The U.S. should value its Kurdish allies. Instead, we’ve left them in danger.
A camp for Syrian refugees from Rojava. Photo courtesy of Levi Clancy.
Views expressed in opinion columns are the author’s own.
Just a few months ago, I waited on the side of the road for a United Nations High Commissioner for Refugees van, standing alongside the last group of refugees. We were near the port town of Tsonia on the Greek island of Lesvos, an island that has experienced an increase in refugee arrivals at levels unseen since 2016.
In the month I spent on Lesvos, I met a number of families who had aided NATO and the U.S. as translators and contractors but were then abandoned when those forces started leaving Afghanistan. On the island, I sat next to a young man whose parents worked alongside the U.S. forces and were Taliban targets. I watched him desperately try to reach his family by phone, to no avail. In Turkey, a smuggler had forced him to board a separate dinghy from his family. Somewhere at sea, the man lost sight of them, and he feared they had drowned or were sent back to Turkey without him. I remember thinking how awful it was that the people who worked side by side with American troops were left to either die make a perilous journey to safety abroad.
So, when I read that President Donald Trump condoned Turkey’s plan to invade Rojava — a Kurdish region in northeast Syria — and set up a “safe zone” for millions of Syrian refugees living in Turkey, I immediately thought of the refugee families I met in Greece, and how the U.S. was once again abdicating responsibility to its allies.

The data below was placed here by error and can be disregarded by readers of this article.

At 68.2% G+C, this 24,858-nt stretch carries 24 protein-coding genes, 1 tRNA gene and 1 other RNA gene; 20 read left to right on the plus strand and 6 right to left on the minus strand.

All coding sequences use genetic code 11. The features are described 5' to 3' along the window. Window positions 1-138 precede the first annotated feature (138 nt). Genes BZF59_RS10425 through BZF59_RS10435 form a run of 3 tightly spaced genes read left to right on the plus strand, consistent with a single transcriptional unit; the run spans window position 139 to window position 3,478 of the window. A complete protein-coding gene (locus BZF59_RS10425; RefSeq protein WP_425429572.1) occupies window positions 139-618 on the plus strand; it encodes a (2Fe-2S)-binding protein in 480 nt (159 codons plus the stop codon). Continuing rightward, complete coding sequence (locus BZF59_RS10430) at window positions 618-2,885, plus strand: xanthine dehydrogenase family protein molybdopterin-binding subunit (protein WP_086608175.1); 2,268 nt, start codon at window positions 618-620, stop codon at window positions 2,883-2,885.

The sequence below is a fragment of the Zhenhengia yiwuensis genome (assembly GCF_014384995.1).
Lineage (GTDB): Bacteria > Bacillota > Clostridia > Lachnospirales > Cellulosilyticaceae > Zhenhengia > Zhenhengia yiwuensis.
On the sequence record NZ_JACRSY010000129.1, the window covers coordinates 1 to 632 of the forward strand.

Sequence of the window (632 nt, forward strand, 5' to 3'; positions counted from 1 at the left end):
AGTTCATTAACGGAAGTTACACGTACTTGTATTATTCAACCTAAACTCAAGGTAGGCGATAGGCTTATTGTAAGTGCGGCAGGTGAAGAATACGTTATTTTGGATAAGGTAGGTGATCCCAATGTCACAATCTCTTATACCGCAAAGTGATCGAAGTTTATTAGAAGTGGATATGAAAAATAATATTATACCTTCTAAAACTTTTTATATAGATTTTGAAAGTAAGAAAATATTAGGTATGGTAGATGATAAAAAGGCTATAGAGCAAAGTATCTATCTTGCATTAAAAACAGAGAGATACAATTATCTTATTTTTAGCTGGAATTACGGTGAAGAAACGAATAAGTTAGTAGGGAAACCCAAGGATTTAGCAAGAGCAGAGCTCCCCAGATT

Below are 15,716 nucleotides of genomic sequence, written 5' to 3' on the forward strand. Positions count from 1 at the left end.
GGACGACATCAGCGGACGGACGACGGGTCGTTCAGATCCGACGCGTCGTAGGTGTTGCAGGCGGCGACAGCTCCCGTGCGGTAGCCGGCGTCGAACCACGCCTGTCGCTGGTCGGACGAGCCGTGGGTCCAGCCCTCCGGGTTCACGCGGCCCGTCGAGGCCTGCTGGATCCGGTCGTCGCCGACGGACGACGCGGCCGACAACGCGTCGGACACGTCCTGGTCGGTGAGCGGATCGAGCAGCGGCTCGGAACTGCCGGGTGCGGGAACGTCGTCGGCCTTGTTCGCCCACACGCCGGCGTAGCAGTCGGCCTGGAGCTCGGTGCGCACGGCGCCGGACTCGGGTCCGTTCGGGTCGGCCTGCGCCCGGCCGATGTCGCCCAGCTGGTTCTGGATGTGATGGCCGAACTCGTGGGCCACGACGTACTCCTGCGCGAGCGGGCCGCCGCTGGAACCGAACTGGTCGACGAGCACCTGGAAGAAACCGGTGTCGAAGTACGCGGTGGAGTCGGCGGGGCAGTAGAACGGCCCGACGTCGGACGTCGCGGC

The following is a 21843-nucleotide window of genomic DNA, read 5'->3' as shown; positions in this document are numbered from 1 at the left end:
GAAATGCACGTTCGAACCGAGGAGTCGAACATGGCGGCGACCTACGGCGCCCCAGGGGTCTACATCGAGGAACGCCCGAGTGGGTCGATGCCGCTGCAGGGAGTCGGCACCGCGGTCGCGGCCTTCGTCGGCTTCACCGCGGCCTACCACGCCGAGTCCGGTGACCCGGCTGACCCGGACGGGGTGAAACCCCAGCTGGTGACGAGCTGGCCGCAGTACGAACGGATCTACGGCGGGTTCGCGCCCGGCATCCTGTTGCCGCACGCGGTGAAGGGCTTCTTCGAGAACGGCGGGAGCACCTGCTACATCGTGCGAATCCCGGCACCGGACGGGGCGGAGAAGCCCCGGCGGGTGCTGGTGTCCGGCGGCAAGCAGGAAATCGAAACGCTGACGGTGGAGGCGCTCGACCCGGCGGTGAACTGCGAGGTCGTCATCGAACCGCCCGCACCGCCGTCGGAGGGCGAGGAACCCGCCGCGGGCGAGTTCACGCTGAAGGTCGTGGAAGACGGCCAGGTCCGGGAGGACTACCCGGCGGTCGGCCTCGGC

The Kurdish people have been key allies in the war against ISIS. They are also an ethnic minority — and Turkey has an active interest in wiping out their military power, causing some well-founded concern that the U.S. abandoning the Kurds will lead to ethnic cleansing. The current administration believes that removing troops from an unstable region to make room for a Turkish “safe zone” will create more stability.
If anything, the results of this invasion so far prove the opposite. Since the invasion began, more than 60,000 people have fled the region. Refugee camps on Turkey’s border have been evacuated. As Turkey advances and the death toll increases, how many more will flee? How many Syrians in Turkey, facing deportation to a war zone, will brave volatile sea conditions to get to Europe?
Ultimately, no one knows if we can expect another exodus from Syria. But it is nevertheless important to realize that if this invasion causes more Syrians to flee, we cannot spare ourselves from blame. We not only left our allies to be killed, but we also allowed Turkey to rekindle the kind of all-out violence responsible for pushing those 3.6 million Syrians to be deported out of their homes and into rubber dinghies.
And while we may not be able to do much as civilians without military power, we can still help those who are fleeing. For example, I will be returning to Greece this winter with suitcases full of clothes I’m collecting to distribute in the overcrowded camps. The NGOs I worked for — Refugee Rescue and Lighthouse Relief — are always looking for donations to fix their rescue boat and buy equipment. If you can’t give clothes or money, give support. Follow what’s happening in Syria, and trace it all the way to the shores of Europe and maybe even all the way to our airports here at home.
We certainly can’t control U.S. foreign policy, but we can take it upon ourselves to support those fleeing the situation our government helped to create. After all, if our leaders won’t remember our values, it’s up to us to prove we do.
Caterina Ieronimo is a sophomore government and politics major. She can be reached at firstname.lastname@example.org.